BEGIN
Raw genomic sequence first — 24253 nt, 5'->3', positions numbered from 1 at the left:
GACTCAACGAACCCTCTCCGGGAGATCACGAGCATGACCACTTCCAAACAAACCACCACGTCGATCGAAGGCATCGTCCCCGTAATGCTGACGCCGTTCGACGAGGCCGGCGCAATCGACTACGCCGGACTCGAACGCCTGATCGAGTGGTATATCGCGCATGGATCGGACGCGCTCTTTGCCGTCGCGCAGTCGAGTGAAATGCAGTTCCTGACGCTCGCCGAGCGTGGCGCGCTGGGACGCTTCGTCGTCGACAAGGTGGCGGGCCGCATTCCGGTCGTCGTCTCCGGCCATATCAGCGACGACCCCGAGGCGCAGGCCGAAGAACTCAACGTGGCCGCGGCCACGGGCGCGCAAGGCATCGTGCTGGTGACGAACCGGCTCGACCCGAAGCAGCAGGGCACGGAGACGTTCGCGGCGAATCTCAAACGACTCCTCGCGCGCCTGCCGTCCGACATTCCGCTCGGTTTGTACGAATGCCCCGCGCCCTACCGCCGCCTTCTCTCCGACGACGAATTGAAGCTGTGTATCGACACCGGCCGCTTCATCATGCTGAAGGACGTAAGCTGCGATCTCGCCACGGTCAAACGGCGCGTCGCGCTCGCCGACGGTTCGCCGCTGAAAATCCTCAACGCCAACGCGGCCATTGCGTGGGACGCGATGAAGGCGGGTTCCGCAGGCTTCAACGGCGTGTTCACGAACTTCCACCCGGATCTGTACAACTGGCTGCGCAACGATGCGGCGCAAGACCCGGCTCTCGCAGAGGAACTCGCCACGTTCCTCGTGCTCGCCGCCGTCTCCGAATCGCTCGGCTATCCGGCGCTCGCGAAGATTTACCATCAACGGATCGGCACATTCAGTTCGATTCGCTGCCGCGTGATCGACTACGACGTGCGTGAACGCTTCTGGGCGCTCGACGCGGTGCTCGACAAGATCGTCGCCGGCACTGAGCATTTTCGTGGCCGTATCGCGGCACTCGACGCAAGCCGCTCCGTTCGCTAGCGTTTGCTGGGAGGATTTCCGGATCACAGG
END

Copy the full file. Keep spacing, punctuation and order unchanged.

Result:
Raw genomic sequence first — 24253 nt, 5'->3', positions numbered from 1 at the left:
GACTCAACGAACCCTCTCCGGGAGATCACGAGCATGACCACTTCCAAACAAACCACCACGTCGATCGAAGGCATCGTCCCCGTAATGCTGACGCCGTTCGACGAGGCCGGCGCAATCGACTACGCCGGACTCGAACGCCTGATCGAGTGGTATATCGCGCATGGATCGGACGCGCTCTTTGCCGTCGCGCAGTCGAGTGAAATGCAGTTCCTGACGCTCGCCGAGCGTGGCGCGCTGGGACGCTTCGTCGTCGACAAGGTGGCGGGCCGCATTCCGGTCGTCGTCTCCGGCCATATCAGCGACGACCCCGAGGCGCAGGCCGAAGAACTCAACGTGGCCGCGGCCACGGGCGCGCAAGGCATCGTGCTGGTGACGAACCGGCTCGACCCGAAGCAGCAGGGCACGGAGACGTTCGCGGCGAATCTCAAACGACTCCTCGCGCGCCTGCCGTCCGACATTCCGCTCGGTTTGTACGAATGCCCCGCGCCCTACCGCCGCCTTCTCTCCGACGACGAATTGAAGCTGTGTATCGACACCGGCCGCTTCATCATGCTGAAGGACGTAAGCTGCGATCTCGCCACGGTCAAACGGCGCGTCGCGCTCGCCGACGGTTCGCCGCTGAAAATCCTCAACGCCAACGCGGCCATTGCGTGGGACGCGATGAAGGCGGGTTCCGCAGGCTTCAACGGCGTGTTCACGAACTTCCACCCGGATCTGTACAACTGGCTGCGCAACGATGCGGCGCAAGACCCGGCTCTCGCAGAGGAACTCGCCACGTTCCTCGTGCTCGCCGCCGTCTCCGAATCGCTCGGCTATCCGGCGCTCGCGAAGATTTACCATCAACGGATCGGCACATTCAGTTCGATTCGCTGCCGCGTGATCGACTACGACGTGCGTGAACGCTTCTGGGCGCTCGACGCGGTGCTCGACAAGATCGTCGCCGGCACTGAGCATTTTCGTGGCCGTATCGCGGCACTCGACGCAAGCCGCTCCGTTCGCTAGCGTTTGCTGGGAGGATTTCCGGATCACAGG